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I need to use the following identities for poisson integral but i can't guz i don't know how to prove them.



I would appreciate any help

what i did :

Let $\alpha >1\,\quad \alpha^{2n} =1$

\begin{align*} \alpha^{2n} &=1\\ (\rho.e^{i\phi})^{2n} &=1.e^{i.0} \text{ with $\rho \in \mathbb{R}^{+}_{*},\ \phi \in \mathbb{R}$}\\ \rho^{2n}.e^{i.2n.\phi}&=1.e^{i.0}\\ \rho^{2n}&=1, \quad e^{i.2n\phi}=e^{i.0}\\ \rho&=1, \quad 2n.\phi=0[2\pi]\\ \rho&=1, \quad \exists k\in \mathbb{Z} \ 2n.\phi=2.k.\pi\\ \rho&=1, \quad \phi=\frac{2.k.\pi}{2n} \text{ Then } \alpha_{k}=e^{i\frac{2.k.\pi}{2n}}\\ \text{Let } k &= t + 2nq \text{ or } t\in \{0,1,\ldots,2n-1\} \text{ and } q \in \mathbb{Z}.\\ &\text{ Then } \alpha_{k}=e^{i\dfrac{2.t.\pi}{2n}+2.\pi.q}=Z_{t} \\ S&=\{Z_{k}=e^{i\dfrac{2.k.\pi}{2n}}|k\in \{0,1,\ldots,2n-1\} \} \end{align*}

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up vote 2 down vote accepted

First Identity: Let $$p(x) = x^n + a_{n-1} x^{n-1}+ \ldots+a_0$$ a polynomial function of order $n$. Then, by the fundamental theorem of algebra, we have $$p(x) = \prod_{j=1}^n (x-x_j)$$ where $x_1,\ldots,x_n$ are the roots of $p$. Apply this to $p(x) := x^{2n}-1.$

Second Identity:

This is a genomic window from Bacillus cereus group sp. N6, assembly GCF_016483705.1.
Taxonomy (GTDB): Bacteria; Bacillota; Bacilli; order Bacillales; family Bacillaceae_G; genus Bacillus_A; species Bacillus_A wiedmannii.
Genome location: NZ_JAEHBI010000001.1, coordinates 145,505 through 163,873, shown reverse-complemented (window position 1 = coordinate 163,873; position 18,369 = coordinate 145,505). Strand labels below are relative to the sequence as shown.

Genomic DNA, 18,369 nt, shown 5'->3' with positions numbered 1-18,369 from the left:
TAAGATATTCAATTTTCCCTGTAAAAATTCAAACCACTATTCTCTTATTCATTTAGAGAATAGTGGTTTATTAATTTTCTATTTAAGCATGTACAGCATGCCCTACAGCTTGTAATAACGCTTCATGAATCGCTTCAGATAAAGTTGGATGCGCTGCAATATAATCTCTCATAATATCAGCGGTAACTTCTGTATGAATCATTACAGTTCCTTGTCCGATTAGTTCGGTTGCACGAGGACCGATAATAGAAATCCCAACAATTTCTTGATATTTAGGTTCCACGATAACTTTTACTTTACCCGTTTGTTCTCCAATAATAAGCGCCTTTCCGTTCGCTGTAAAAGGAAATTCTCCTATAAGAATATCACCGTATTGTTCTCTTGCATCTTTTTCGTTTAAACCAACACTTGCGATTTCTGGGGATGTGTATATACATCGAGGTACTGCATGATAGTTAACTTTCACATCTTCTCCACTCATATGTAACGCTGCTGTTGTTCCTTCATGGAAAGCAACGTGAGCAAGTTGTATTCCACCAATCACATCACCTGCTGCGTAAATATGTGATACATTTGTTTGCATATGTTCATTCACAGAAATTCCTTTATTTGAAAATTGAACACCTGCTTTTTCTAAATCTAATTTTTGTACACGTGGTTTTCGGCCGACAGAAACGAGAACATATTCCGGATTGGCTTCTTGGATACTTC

Write $$\prod_{k=0}^{2n-1} \left(\alpha - e^{\imath \frac{2k\pi}{2n}} \right) = \underbrace{\left(\prod_{k=0}^0 \dots \quad \cdot \prod_{k=n}^n \dots \right)}_{(\alpha-1)(\alpha+1)} \left( \prod_{k=1}^{n-1} \dots \quad \cdot \prod_{k=n+1}^{2n-1} \dots \right).$$

Now note that

$$\exp \left( 2\pi \imath \frac{2n-\ell}{2n} \right) = \exp \left( 2\pi \imath - 2\pi \imath \frac{\ell}{2n} \right) = \exp \left(- 2\pi \imath \frac{\ell}{2n} \right) \tag{1}$$

as $x \mapsto e^{\imath x}$ is periodic. For $k \in \{n+1,\ldots,2n-1\}$ we write $k = 2n-\ell$ where $\ell \in \{1,\ldots,n-1\}$. Applying $(1)$, we get

$$\prod_{k=n+1}^{2n-1} \left(\alpha - e^{\imath \frac{2k\pi}{2n}} \right) = \prod_{\ell=1}^{n-1} \left(\alpha - e^{- \imath \pi \frac{\ell}{n}} \right).$$

This finishes the proof.

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Fundamental Theorem of Algebra--not Calculus. – Jared Jun 7 '14 at 6:55
@Jared Of course; thanks! – saz Jun 7 '14 at 6:55
@Educ Let $k \in \{1,\ldots,n-1\}$. Then $$\exp \left(-\imath \frac{k\pi}{n} \right) = \exp \left(-\imath \frac{k\pi}{n} + \imath 2k\pi \right) = \exp \left(\imath \frac{(2k-1) \pi}{n}\right).$$ – saz Jun 7 '14 at 8:47
@Educ I have added the proof of the 2nd identity. – saz Jun 7 '14 at 12:17
@Educ Yes, but the multiplication is commutative, i.e. $a \cdot b = b \cdot a$. So $$\prod_{k=1}^n a_k = a_1 \cdot a_2 \cdots a_n = \prod_{k=n}^1 a_k.$$ – saz Jun 7 '14 at 14:01

The first line is a statement about roots of unity and factorization. The numbers $e^{2\pi i k / n}$ are precisely the $n$th roots of unity. (And the factor theorem, I suppose).

The second one is just a rearrangement of terms from the first. If you'd like an alternate view, you might think of $\alpha$ as a variable, and consider each side as polynomials in $\alpha$. Then since they have the same roots and the same value at $\alpha = 0$, they are the same polynomial.

In short: you should read up on roots of unity and possibly the factor theorem.

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